Ways To Pet-Proof Your Plumbing

Ways To Pet-Proof Your Plumbing

America is undoubtedly a nation of pet lovers. With an average of 1.8 dogs and 1.6 cats per household, learning how to protect your appliances and plumbing system from furry family members is all-important. After all, pets can have a huge impact on your plumbing system, even if they don't mean to, and most of the problems caused by pets are not immediately noticeable! From chewed fixtures and fittings to hair getting caught where it shouldn't be, ignoring your pets' impact on your plumbing could lead to an expensive bill from your local plumber.

Dog Under Blanket

4 Simple Ways to Pet-Proof Your Plumbing

By taking a few simple, pre-emptive measures to protect your pets and your plumbing system, you could save yourself hundreds, if not thousands of dollars in repairs over the span of your pet's life. Here are 4 things you can do to pet-proof your plumbing;

Pile of Cables

1. Cover Exposed Piping

Chewed shoes, toys, or soft furnishings can be frustrating, but a determined dog, especially a larger one with strong jaws, can chew and damage exposed pipe when they put their mind to it. This is not only very bad for your pets' teeth (as well as being potentially toxic), but could also lead to small tears, cracks, or chips in the pipes themselves. By covering exposed pipes you can protect your pet, your plumbing, and make sure that your home always operates at its best!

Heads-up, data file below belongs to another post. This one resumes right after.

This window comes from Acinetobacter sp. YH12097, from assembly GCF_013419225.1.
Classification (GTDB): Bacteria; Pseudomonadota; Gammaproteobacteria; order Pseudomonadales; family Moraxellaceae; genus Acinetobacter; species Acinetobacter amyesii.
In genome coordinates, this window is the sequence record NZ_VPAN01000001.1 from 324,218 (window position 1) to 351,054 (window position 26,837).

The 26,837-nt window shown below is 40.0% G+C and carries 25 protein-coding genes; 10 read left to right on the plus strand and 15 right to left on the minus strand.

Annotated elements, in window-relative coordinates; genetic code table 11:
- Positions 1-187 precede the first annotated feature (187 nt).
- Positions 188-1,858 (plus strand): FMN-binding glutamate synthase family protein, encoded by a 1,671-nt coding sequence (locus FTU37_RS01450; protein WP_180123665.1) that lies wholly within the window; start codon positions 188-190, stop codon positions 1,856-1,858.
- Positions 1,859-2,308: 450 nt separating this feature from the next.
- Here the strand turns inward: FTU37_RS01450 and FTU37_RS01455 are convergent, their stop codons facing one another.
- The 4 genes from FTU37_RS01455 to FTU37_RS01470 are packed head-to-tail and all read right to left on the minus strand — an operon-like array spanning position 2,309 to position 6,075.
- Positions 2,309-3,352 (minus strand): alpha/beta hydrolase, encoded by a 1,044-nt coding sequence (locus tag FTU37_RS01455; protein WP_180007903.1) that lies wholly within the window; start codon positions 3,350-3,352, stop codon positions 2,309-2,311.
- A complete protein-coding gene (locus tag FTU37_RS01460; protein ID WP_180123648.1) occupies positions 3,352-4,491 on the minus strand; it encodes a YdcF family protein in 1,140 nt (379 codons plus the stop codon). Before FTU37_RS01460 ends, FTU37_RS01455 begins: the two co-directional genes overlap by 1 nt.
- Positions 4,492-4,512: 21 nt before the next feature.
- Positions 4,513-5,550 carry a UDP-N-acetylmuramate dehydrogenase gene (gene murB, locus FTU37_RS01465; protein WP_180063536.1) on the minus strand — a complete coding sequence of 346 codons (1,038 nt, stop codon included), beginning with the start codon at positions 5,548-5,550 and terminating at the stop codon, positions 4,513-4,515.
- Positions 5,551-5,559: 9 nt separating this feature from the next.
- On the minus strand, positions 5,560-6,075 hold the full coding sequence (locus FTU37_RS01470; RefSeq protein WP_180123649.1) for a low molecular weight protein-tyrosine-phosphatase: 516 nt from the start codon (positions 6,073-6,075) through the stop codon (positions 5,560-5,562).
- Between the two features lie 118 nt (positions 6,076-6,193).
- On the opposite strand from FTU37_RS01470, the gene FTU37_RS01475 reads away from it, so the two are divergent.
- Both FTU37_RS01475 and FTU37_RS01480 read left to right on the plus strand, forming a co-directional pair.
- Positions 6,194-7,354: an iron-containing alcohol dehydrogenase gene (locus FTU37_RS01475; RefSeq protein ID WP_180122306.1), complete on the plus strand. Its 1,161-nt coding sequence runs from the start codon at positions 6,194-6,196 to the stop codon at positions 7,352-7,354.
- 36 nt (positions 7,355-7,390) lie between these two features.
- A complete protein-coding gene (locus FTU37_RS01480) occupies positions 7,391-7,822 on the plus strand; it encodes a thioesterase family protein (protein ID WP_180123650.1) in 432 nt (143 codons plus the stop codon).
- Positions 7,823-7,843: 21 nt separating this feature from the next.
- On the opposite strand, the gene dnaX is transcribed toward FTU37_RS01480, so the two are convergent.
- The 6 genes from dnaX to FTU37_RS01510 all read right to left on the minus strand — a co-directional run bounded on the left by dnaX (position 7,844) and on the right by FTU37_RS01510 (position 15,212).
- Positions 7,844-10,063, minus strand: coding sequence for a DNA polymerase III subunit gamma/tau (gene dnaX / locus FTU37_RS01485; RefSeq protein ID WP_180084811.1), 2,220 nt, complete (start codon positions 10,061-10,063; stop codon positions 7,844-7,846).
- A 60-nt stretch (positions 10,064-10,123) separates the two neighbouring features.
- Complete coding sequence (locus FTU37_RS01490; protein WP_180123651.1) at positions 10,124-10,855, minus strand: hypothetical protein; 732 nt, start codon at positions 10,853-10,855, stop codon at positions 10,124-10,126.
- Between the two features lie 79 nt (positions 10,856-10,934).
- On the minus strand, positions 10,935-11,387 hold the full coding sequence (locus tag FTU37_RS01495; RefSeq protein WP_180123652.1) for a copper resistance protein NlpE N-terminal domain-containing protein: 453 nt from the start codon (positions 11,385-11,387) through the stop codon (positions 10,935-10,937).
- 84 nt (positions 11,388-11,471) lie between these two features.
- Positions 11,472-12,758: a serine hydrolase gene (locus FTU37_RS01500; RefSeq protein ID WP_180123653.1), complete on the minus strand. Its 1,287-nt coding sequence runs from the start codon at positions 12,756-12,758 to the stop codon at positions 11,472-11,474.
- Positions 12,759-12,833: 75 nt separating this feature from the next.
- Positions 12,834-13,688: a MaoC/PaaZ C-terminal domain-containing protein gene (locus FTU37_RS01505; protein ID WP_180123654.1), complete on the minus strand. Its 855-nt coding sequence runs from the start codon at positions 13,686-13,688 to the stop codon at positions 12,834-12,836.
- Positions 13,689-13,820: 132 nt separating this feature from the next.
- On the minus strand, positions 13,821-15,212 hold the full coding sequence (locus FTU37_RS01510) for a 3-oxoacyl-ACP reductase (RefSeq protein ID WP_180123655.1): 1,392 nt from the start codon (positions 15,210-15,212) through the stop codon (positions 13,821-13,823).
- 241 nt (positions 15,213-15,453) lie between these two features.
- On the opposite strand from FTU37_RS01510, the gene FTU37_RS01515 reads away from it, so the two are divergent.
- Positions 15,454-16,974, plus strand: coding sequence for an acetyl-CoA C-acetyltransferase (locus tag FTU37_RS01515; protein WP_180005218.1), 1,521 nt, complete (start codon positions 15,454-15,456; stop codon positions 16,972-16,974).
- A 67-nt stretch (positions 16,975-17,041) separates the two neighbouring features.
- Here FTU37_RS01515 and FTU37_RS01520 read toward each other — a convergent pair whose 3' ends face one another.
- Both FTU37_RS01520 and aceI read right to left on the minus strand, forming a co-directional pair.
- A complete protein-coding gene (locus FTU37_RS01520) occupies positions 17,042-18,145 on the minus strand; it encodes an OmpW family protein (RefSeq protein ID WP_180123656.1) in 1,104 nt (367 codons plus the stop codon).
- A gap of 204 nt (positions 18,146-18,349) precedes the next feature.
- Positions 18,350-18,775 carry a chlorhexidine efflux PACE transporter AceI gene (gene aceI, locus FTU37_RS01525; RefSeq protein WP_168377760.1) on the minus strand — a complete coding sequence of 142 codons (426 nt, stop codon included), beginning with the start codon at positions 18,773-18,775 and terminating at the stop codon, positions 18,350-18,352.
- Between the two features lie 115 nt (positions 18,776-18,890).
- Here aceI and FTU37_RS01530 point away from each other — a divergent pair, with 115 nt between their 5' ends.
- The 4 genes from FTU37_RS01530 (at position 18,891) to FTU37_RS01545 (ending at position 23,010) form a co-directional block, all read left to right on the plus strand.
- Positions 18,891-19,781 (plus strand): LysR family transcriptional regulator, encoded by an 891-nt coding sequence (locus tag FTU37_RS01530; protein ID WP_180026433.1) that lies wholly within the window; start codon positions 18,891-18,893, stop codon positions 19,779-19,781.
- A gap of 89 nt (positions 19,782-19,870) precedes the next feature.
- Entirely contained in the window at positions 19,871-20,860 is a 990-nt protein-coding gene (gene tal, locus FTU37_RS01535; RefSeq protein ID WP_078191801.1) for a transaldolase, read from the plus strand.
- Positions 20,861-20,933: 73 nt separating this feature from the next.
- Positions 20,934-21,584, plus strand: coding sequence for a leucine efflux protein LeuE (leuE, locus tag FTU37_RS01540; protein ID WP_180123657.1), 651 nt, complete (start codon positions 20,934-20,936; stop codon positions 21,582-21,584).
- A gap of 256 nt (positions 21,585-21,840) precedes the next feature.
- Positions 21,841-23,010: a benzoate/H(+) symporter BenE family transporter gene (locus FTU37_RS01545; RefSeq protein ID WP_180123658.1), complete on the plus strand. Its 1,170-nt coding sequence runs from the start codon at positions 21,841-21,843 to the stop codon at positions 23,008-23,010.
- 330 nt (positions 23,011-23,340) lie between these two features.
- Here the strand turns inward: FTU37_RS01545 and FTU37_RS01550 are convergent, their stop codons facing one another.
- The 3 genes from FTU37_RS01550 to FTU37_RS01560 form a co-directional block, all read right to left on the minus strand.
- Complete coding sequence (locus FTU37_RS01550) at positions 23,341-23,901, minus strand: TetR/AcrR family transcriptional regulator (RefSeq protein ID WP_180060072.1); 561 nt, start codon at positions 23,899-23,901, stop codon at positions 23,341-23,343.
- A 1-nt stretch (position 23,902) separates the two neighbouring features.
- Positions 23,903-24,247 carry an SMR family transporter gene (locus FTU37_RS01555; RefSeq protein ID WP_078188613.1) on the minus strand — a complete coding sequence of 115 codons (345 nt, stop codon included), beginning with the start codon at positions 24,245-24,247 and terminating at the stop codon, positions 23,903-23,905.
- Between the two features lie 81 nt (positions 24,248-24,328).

Cat Next to Litter Box

2. Be Careful What You Flush

It can be tempting to flush things like pet hair or kitty litter down the toilet, but doing so could result in serious damage to your plumbing system. Fur and kitty litter, in particular, are very likely to cause stubborn blockages within your sewage system and this, as you know, can do huge damage to both your plumbing and your home as a whole. There's nothing quite as horrible as flooding caused by a backed-up sewage line.

Person Brushing Dog's Hair

3. Clean Your Pets Outside

No-one wants a dirty pet running around the house, and keeping fur trimmed is essential for ensuring your pet's comfort as the summer closes in, but you should resist the urge to clean and groom your dog indoors. When you wash your pet in the tub or shower, all of the mud, loose fur, and debris go down your drains and into your plumbing system. This can lead to serious clogs, blockages, leaks, and cracks.

Dog with Paw on Toilet Seat

4. Keep the Toilet Lid Down

This tip is more about your pet's safety than your plumbing. While letting your pet drink from the toilet can be harmless to your plumbing system, it could make your pet very sick! The residual bacteria and chemicals in toilet water can cause real problems for your pet's stomach and kidneys. Likewise, small pets could fall into the toilet if left unsupervised. By keeping the toilet lid down you will prevent them from having access to potentially damaging substances.

Of course, as your pets get older their behavior should mellow, but it's best to take these simple precautions to ensure that you don't need an emergency repair or vet appointment because of an avoidable accident!

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